Sometimes life is funny. Like when Elie Mae tells me she can’t go to bed because her baby needs to potty.
Me: What in thee world?
Elie: The baby feels like she has to poop.
Me: Elie, WHAT in thee world?!
Elie (talks to her baby): I’m gonna be sad if you fall in.
Sometimes life is sweet. Like when Elie Mae explains love to Tophs (I’m pretty sure he never asked)–
Elie: Tophs, Mommy and Daddy love each other because God gave them to each other, Tophs. That’s why.
Tophs: [Feins sudden case of rickets.]
Elie: They love each other because God gave them to each other.
Tophs: [Recalls Shawshank. Eyes cinder block walls and reaches for his Jesus Storybook Bible.]
Other times, it’s tough. We face challenges, our kids face challenges. We hurt because our kids face challenges. We try to think the right way, pray the right way, make all the right moves because we are responsible for their health and development, and if we fail to fix this, then they could fail.
A friend of mine gave me the best Valentine’s Day gift ever. Last weekend, she spoke at a breakfast for over 80 women. I’d rather get ten oil changes at Jiffy Lube than talk to a group of women on Valentine’s Day. Like what can you say that’s new or that matters?
I’ll tell you what my friend did. My friend, who is no stranger to struggle, said to us: You are God’s masterpiece.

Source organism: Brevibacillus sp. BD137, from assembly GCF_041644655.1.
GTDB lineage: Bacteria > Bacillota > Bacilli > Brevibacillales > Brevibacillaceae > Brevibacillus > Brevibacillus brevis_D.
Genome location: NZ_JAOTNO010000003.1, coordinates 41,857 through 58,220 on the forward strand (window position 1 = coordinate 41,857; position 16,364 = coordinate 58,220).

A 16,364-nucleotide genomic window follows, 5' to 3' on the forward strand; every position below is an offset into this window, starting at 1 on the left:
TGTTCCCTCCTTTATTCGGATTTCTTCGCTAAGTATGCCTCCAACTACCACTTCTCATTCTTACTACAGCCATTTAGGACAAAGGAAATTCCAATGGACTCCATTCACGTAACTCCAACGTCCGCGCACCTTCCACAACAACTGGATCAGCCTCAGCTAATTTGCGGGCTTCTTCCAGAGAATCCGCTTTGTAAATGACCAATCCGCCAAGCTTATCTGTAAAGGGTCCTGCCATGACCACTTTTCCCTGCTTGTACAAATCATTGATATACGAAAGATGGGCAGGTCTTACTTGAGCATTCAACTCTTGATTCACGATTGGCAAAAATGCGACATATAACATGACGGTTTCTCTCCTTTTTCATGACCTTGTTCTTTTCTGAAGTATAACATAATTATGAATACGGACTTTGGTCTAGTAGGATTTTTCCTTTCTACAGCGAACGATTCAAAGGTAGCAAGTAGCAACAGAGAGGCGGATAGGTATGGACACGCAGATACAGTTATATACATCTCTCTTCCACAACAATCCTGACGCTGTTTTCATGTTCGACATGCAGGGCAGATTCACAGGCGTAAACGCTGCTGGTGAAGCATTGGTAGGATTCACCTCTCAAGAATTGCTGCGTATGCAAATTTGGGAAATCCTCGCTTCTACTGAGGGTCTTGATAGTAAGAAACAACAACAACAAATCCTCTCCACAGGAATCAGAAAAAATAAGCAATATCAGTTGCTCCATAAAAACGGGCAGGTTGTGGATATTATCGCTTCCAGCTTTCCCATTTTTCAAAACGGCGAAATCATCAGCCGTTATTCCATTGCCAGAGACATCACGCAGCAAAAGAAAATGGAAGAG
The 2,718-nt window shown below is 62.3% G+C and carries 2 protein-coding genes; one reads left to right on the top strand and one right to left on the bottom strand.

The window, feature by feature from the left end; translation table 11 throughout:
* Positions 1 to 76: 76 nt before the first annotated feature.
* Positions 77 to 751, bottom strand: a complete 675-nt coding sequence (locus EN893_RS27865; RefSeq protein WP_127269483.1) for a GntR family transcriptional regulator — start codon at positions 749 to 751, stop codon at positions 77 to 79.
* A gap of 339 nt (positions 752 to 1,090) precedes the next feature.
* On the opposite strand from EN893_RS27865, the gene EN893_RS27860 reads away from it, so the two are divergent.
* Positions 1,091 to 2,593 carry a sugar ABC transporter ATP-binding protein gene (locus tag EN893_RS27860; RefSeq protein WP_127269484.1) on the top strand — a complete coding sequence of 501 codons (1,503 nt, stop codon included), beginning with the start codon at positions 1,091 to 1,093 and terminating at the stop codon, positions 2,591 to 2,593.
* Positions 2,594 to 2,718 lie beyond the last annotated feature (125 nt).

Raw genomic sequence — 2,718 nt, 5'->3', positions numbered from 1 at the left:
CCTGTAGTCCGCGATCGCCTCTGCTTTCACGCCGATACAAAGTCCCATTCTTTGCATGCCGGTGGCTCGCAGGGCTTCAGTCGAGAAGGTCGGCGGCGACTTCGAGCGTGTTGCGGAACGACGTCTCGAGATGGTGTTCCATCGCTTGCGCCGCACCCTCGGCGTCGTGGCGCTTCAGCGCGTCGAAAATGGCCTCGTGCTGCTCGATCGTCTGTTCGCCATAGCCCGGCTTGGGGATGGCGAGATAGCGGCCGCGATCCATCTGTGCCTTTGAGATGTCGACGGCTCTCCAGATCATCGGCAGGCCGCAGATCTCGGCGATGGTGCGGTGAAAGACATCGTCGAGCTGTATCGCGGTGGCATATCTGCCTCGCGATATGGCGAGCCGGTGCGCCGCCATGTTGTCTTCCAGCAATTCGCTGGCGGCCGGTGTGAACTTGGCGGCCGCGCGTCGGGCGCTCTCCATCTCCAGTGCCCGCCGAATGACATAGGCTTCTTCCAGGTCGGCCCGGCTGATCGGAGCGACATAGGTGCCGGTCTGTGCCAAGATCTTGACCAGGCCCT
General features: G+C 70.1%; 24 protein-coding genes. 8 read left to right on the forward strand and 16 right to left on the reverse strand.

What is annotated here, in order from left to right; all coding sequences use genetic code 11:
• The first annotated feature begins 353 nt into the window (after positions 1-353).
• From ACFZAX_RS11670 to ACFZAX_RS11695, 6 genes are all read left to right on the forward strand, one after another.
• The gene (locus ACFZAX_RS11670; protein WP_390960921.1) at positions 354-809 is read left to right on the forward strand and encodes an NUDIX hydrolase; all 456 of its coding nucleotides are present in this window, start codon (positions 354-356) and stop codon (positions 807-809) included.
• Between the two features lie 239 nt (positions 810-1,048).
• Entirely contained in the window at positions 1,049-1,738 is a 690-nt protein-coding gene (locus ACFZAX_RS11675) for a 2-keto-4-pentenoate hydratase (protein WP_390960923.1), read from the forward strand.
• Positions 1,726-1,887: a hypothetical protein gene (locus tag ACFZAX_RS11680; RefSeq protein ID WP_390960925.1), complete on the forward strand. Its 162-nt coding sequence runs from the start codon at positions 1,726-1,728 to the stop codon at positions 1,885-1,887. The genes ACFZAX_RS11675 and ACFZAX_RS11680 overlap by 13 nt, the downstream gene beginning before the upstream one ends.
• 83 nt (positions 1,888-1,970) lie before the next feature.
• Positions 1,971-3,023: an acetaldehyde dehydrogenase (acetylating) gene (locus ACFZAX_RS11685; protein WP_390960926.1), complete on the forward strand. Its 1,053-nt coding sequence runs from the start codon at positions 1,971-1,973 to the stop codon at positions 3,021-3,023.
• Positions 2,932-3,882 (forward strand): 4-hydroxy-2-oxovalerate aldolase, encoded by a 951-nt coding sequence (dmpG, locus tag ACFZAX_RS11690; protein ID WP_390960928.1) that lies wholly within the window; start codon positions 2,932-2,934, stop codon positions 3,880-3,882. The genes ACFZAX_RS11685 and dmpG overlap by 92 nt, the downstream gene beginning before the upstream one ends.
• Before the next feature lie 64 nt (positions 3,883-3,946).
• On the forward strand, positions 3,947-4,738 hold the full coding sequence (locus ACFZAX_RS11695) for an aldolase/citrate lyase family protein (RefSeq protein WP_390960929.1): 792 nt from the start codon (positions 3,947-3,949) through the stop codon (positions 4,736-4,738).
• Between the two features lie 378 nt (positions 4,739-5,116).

If you know me, you know that I can’t handle fluff. I want to know: What do you mean I’m God’s masterpiece? Who says so? I can’t take the risk of buying into something that could fall flat.
Here’s the scripture it comes from: For we are God’s masterpiece. He has created us anew in Christ Jesus, so we can do the good things he planned for us long ago (Ephesians 2:10).
I can’t tell you what it felt like for me–a broken, flawed, and often insecure woman–to consider myself God’s masterpiece. Even more, I can’t tell you what burden broke and fell from my shoulders as, that night, I snuggled in close to my children and cried, realizing that they, too, are God’s masterpieces. This doesn’t hide or destroy or deny our challenges. It does allow me to pan out, see a fuller picture, and then realize there’s so much of the picture I’ll never even see. But if I’m praying, if I’m really believing that Jesus did the Impossible, then I’m also holding on to the fact that He sees my children, is not surprised by what concerns me, and sees a masterpiece in the midst of it all. He, after all, never intended for me to fix much of anything. He, instead, has asked me to abide. Now that’s something I can try.